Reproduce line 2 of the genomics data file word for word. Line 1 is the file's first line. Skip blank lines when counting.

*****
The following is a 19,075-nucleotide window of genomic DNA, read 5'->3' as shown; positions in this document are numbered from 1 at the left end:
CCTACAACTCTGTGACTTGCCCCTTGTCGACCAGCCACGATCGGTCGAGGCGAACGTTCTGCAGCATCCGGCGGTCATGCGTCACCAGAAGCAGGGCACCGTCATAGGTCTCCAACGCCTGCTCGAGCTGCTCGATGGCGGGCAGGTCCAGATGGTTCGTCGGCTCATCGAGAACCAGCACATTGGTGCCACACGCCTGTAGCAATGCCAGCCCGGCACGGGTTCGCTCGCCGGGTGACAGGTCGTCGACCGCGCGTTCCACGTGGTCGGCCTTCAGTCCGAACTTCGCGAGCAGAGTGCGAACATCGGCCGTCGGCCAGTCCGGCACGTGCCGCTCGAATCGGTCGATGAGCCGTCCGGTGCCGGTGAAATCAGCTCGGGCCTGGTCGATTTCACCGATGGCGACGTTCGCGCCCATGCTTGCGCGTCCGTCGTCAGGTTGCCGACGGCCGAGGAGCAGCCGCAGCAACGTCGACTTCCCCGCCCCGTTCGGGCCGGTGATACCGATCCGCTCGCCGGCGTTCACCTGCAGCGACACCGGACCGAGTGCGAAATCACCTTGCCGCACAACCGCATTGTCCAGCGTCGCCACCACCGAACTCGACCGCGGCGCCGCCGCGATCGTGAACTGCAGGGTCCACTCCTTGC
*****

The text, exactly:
CCTACAACTCTGTGACTTGCCCCTTGTCGACCAGCCACGATCGGTCGAGGCGAACGTTCTGCAGCATCCGGCGGTCATGCGTCACCAGAAGCAGGGCACCGTCATAGGTCTCCAACGCCTGCTCGAGCTGCTCGATGGCGGGCAGGTCCAGATGGTTCGTCGGCTCATCGAGAACCAGCACATTGGTGCCACACGCCTGTAGCAATGCCAGCCCGGCACGGGTTCGCTCGCCGGGTGACAGGTCGTCGACCGCGCGTTCCACGTGGTCGGCCTTCAGTCCGAACTTCGCGAGCAGAGTGCGAACATCGGCCGTCGGCCAGTCCGGCACGTGCCGCTCGAATCGGTCGATGAGCCGTCCGGTGCCGGTGAAATCAGCTCGGGCCTGGTCGATTTCACCGATGGCGACGTTCGCGCCCATGCTTGCGCGTCCGTCGTCAGGTTGCCGACGGCCGAGGAGCAGCCGCAGCAACGTCGACTTCCCCGCCCCGTTCGGGCCGGTGATACCGATCCGCTCGCCGGCGTTCACCTGCAGCGACACCGGACCGAGTGCGAAATCACCTTGCCGCACAACCGCATTGTCCAGCGTCGCCACCACCGAACTCGACCGCGGCGCCGCCGCGATCGTGAACTGCAGGGTCCACTCCTTGC